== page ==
Publications by authors named "N Vlok"

11 Publications

Saved by the pump: Two successful resuscitations utilising emergency department-initiated extracorporeal cardiopulmonary resuscitation in South Africa.

S Afr Med J 2021 Mar 2;111(3):208-210. Epub 2021 Mar 2.

Emergency medical officer, private practice, Pretoria, South Africa.

Extracorporeal life support is the utilisation of advanced techniques to sustain circulatory and/or ventilatory functions in critically ill patients when standard therapies fail. It is well established in developed countries. There is increasing literature supporting its application in refractory cardiac arrest with a potential reversible cause, a procedure also known as extracorporeal cardiopulmonary resuscitation (eCPR). Two cases where eCPR was successfully utilised in a busy (>30 000 visits per year) private South African emergency department are described here, the first such cases to be reported on the African continent. The first patient had a life-threatening cardiac arrhythmia due to toxin ingestion, and the second a refractory ventricular fibrillation due to acute myocardial infarction. In both these cases the cardiac arrest was witnessed, occurred in the emergency department, and failed to respond to standard advanced resuscitative measures. Both the patients were discharged neurologically intact. Although it is effective, the benefit of this advanced method of resuscitation in a low- to middle-income country is debated.
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http://dx.doi.org/10.7196/SAMJ.2021.v111i3.15366DOI Listing
March 2021

Helicopter Emergency Medical Services Response to a Major Incident.

Air Med J 2020 Nov - Dec;39(6):506-508. Epub 2020 Oct 16.

HALO Aviation, Johannesburg, Gauteng, South Africa.

Major incidents account for a vast number of consequences, whether it be individual morbidity and mortality or economic disruption and expense. Because of the infrequent nature, it poses a variety of unique risks and challenges for individual emergency medical services systems. Air ambulances are usually dispatched based on the clinical presentation of an individual patient who needs emergent critical care intervention. The response to a major incident is unusual and infrequent, but the benefit of tasking air ambulances to such incidents has been described by various authors. Here, such a response is described in a low- to middle-income country that saw the immediate tasking of 2 separate air ambulances to a single, multivehicle collision with multiple injured patients that occurred near a small, rural hospital not capable of treating critically ill patients. The benefits of tasking of the air ambulance in the sense of additional expertise as well as potential other nonclinical benefits are discussed and described here.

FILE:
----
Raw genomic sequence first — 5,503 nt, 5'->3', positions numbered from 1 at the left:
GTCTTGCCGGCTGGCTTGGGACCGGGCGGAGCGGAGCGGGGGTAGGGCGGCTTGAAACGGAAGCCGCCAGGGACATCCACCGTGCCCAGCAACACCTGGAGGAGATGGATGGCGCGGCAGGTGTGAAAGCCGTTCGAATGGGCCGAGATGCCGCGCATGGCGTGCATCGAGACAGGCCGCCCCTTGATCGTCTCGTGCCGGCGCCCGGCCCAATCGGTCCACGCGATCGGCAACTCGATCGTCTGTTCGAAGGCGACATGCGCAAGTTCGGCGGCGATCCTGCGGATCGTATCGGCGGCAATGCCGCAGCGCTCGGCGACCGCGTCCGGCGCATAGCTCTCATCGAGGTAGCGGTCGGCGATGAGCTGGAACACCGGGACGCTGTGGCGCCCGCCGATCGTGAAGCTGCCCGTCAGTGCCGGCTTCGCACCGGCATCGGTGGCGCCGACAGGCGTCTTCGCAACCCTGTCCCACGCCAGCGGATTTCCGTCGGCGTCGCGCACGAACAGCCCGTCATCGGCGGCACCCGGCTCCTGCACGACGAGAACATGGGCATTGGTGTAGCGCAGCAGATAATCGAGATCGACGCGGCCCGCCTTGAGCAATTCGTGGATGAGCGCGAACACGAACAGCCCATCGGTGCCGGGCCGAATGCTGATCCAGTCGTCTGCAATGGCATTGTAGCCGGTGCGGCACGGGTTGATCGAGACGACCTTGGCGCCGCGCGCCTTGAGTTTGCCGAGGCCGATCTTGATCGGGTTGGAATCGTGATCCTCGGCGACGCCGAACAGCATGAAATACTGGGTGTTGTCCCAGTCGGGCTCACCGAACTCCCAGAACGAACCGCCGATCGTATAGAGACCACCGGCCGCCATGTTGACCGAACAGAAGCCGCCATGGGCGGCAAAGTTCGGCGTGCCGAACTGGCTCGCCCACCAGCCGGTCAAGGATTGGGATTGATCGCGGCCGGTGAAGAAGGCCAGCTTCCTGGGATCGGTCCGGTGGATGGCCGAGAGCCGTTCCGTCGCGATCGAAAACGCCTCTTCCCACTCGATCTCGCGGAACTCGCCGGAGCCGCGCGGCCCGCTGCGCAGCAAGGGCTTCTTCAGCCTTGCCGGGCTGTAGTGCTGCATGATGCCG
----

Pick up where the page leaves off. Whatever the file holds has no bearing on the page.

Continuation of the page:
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http://dx.doi.org/10.1016/j.amj.2020.09.007DOI Listing
October 2020

Novel kinase platform for the validation of the anti-tubercular activities of Pelargonium sidoides (Geraniaceae).

BMC Biotechnol 2020 09 29;20(1):50. Epub 2020 Sep 29.

Council for Scientific and Industrial Research, Pretoria, South Africa.

Background: Pelargonium sidoides is an important traditional medicine in South Africa with a well-defined history of both traditional and documented use of an aqueous-ethanolic formulation of the roots of P. sidoides (EPs 7630), which is successfully employed for the treatment of respiratory tract infections. There is also historical evidence of use in the treatment of tuberculosis. The aim of this study was to develop a platform of Mycobacterium tuberculosis (Mtb) kinase enzymes that may be used for the identification of therapeutically relevant ethnobotanical extracts that will allow drug target identification, as well as the subsequent isolation of the active compounds.

Results: Mtb kinases, Nucleoside diphosphokinase, Homoserine kinase, Acetate kinase, Glycerol kinase, Thiamine monophosphate kinase, Ribokinase, Aspartokinase and Shikimate kinase were cloned, produced in Escherichia coli and characterized. HPLC-based assays were used to determine the enzyme activities and subsequently the inhibitory potentials of varying concentrations of a P. sidoides extract against the produced enzymes. The enzyme activity assays indicated that these enzymes were active at low ATP concentrations. The 50% inhibitory concentration (IC) of an aqueous root extract of P. sidoides against the kinases indicated SK has an IC of 1.2 μg/ml and GK 1.4 μg/ml. These enzyme targets were further assessed for compound identification from the P. sidoides literature.